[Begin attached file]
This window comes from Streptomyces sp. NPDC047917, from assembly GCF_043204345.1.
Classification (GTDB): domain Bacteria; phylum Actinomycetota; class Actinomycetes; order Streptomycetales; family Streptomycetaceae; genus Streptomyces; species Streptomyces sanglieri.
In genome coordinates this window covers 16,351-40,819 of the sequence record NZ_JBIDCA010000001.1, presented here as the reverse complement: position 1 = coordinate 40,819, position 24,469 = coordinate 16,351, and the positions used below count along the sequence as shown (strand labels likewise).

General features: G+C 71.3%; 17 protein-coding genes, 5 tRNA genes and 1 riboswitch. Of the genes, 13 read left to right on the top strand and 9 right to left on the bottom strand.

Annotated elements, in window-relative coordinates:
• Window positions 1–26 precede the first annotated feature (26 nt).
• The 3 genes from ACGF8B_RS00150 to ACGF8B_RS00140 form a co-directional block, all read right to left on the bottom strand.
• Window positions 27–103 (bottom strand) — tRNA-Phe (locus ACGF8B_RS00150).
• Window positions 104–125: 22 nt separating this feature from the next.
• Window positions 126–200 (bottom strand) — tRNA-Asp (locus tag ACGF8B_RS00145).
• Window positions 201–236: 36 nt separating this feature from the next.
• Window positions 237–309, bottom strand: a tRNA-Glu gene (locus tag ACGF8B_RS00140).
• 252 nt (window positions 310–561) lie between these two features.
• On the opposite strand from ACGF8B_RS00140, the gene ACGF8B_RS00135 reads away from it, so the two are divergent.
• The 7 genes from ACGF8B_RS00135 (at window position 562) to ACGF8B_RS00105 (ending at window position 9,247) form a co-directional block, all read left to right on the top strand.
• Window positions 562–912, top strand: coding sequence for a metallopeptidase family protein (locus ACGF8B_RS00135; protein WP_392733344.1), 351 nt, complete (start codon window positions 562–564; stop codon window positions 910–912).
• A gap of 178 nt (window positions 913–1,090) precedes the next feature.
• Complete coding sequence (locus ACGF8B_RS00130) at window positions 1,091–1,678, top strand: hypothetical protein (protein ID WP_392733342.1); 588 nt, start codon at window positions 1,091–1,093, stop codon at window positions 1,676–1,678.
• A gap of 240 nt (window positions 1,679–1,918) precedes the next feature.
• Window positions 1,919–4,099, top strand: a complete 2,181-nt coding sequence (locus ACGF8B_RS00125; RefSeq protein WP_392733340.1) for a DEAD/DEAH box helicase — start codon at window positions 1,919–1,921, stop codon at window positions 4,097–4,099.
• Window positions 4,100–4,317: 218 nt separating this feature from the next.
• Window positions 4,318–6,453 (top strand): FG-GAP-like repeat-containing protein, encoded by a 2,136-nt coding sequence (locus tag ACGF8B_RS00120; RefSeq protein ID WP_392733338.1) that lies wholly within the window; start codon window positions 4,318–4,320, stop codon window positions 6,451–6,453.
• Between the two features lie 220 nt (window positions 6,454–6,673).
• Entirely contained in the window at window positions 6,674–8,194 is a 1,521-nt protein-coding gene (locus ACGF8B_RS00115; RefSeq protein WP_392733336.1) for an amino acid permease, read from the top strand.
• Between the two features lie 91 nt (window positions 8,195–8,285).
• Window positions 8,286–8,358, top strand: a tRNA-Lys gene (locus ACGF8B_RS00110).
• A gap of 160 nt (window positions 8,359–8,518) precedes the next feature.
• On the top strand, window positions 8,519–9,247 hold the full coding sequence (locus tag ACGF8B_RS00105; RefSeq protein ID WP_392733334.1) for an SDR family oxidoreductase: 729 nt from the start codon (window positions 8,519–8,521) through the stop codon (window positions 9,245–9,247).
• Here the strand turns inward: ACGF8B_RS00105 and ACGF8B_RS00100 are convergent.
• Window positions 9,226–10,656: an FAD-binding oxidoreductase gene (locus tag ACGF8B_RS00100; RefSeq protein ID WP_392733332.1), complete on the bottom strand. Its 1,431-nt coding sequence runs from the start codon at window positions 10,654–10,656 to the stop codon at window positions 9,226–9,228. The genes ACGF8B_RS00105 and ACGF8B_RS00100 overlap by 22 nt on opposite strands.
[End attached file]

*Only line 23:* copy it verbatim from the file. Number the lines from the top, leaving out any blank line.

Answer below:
• Between the two features lie 220 nt (window positions 6,454–6,673).